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Judge denies Missouri teenager’s plea to witness father’s execution

Corionsa Ramey and her father, Kevin Johnson, in an undated image released by the American Civil Liberties Union. (ACLU)

A 19-year-old woman’s petition to attend the imminent execution of her father in Missouri has been denied by a federal judge because she is under 21 years old, the minimum legal age to witness an execution in the state.

Corionsa “Khorry” Ramey, whose father, Kevin Johnson, 37, is scheduled to be put to death by lethal injection on Nov. 29, filed an emergency challenge against the Missouri law barring her from witnessing his execution, arguing that the age threshold was arbitrary and violated her rights under the U.S. Constitution. The American Civil Liberties Union filed the lawsuit on Ramey’s behalf.

“It is excruciating to know that I am about to lose my father all over again when the State kills him, yet I cannot be present for his death simply because of my age,” Ramey said in the court filing, shared by the ACLU.

In an order denying the motion, also shared by the ACLU, U.S. District Judge Brian Wimes acknowledged the age bar could cause Ramey emotional harm, but did not find that it violated her First and 14th Amendment rights, as her lawyers argued.

Johnson was convicted of first-degree murder after being found guilty of killing Kirkwood, Mo., police officer William McEntee in 2005. He is scheduled to be executed at a state prison in Bonne Terre at 6 p.m. local time on Nov. 29. His lawyers have multiple ongoing legal appeals seeking to halt his execution, according to the ACLU.

In her request to attend her father’s execution, Ramey said Johnson has been her sole living parent since the death of her mother, whose killing she said she witnessed when she was 4. Despite his incarceration for the past 17 years, Ramey said she has a close relationship with her father, with whom she speaks weekly and was last month able to introduce to her newborn son, she said. Johnson had also requested that his daughter be one of five people permitted to attend his execution, according to the complaint.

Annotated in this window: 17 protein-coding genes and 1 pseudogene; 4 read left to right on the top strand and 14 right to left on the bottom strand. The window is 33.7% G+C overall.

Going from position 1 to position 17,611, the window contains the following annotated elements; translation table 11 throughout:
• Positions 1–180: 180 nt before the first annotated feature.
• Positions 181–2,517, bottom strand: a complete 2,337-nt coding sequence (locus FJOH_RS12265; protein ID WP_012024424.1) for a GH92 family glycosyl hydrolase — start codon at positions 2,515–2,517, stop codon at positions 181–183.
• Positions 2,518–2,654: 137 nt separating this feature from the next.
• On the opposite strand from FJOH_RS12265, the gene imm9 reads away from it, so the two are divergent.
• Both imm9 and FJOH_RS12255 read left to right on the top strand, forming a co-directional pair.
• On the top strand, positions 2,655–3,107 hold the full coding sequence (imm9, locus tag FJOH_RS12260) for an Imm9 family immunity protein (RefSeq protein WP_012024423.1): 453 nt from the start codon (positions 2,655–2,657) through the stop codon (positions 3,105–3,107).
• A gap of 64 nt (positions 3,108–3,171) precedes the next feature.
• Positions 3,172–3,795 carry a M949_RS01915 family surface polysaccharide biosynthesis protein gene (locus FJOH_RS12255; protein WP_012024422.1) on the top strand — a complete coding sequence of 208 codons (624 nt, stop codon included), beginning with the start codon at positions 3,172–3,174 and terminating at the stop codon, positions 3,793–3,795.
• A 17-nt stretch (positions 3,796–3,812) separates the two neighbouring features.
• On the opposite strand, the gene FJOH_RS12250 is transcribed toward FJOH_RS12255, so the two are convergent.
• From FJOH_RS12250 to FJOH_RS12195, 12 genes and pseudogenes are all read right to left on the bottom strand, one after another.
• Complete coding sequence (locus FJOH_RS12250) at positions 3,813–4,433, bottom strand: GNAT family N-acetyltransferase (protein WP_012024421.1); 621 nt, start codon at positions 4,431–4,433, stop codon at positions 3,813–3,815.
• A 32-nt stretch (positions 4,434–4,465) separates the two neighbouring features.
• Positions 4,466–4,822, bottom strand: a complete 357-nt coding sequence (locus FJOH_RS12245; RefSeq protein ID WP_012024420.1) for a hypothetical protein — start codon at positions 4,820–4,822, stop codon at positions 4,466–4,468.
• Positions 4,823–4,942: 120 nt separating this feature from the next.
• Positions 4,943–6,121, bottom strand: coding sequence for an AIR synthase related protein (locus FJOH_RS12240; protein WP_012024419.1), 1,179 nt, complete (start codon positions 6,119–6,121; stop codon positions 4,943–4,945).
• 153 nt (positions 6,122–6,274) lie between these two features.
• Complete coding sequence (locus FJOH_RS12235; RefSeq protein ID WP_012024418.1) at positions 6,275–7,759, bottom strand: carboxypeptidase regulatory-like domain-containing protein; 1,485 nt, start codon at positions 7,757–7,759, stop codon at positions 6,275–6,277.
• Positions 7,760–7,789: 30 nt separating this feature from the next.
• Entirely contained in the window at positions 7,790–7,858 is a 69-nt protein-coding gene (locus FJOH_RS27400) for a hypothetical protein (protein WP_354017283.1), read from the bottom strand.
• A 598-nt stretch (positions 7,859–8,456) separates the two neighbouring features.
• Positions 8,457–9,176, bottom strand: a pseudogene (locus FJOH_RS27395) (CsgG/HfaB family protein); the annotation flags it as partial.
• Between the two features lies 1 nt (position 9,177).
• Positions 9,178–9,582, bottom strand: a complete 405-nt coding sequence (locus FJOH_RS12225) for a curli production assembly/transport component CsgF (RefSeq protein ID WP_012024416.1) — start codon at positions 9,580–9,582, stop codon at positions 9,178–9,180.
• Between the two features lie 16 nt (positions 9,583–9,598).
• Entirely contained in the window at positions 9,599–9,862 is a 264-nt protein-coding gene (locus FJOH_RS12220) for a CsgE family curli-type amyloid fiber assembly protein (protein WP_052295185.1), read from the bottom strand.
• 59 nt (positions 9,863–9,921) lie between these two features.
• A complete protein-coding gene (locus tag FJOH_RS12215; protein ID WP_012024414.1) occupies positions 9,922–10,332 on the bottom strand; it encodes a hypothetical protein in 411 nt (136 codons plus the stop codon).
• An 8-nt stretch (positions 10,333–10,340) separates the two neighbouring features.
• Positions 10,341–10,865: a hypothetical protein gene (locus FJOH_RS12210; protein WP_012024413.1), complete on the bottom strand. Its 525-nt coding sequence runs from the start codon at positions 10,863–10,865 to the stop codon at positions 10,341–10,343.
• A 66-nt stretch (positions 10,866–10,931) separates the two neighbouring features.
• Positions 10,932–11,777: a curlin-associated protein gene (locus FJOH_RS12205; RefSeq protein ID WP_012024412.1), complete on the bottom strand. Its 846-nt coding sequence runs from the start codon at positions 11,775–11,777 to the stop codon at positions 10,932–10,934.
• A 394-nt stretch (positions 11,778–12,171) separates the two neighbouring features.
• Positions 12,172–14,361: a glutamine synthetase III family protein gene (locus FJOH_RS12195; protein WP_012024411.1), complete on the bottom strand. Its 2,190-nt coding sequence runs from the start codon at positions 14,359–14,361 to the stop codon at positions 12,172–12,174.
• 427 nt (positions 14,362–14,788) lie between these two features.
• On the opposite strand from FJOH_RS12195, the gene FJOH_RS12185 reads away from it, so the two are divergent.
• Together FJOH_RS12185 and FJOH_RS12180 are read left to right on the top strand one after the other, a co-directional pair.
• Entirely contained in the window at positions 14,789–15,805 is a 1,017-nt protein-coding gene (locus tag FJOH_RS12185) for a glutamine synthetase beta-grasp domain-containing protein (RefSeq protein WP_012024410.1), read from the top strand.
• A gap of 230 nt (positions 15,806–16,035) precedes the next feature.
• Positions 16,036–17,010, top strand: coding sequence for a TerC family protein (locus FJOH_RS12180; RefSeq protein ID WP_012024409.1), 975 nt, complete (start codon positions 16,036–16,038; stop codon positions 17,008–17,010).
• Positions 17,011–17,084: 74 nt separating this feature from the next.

“I’m heartbroken that I won’t be able to be with my dad in his last moments,” Ramey said in a statement shared by the ACLU after her motion was denied. “My dad is the most important person in my life. He has been there for me my whole life, even though he’s been incarcerated. He is a good father, the only parent I have left. He has worked very hard to rehabilitate himself in prison.” She added, “I pray that Governor Parson will give my dad clemency,” referring to Missouri Gov. Mike Parson (R).

In separate court filings, Johnson’s legal team and a special prosecutor requested that judges intervene to halt the execution for a number of reasons, including Johnson’s history of mental illness, his age — he was 19 when the crime took place — and evidence of racial bias in both conviction and sentencing.

According to the Missouri Supreme Court, on July 5, 2005, Kirkwood police officers were investigating a vehicle believed to belong to Johnson — who had an outstanding warrant for a probation violation from a previous misdemeanor — at his home when his younger brother suffered a seizure in the house next door. The brother, Joseph “Bam Bam” Long, was 12, the Associated Press reported.

Several police officers, including McEntee, responded to the medical emergency but Long died shortly afterward in the hospital from a preexisting heart condition, the court said. Johnson accused McEntee of not doing enough to save his brother, and fatally shot him after encountering him later that evening, the court said in its 2009 decision.

According to the Death Penalty Information Center, a nonprofit that reports on issues concerning capital punishment, Johnson’s scheduled execution — if it goes ahead — will be the 17th execution carried out in the United States this year. Missouri has executed 92 prisoners since 1976, the center reported, the fifth-most of any state.

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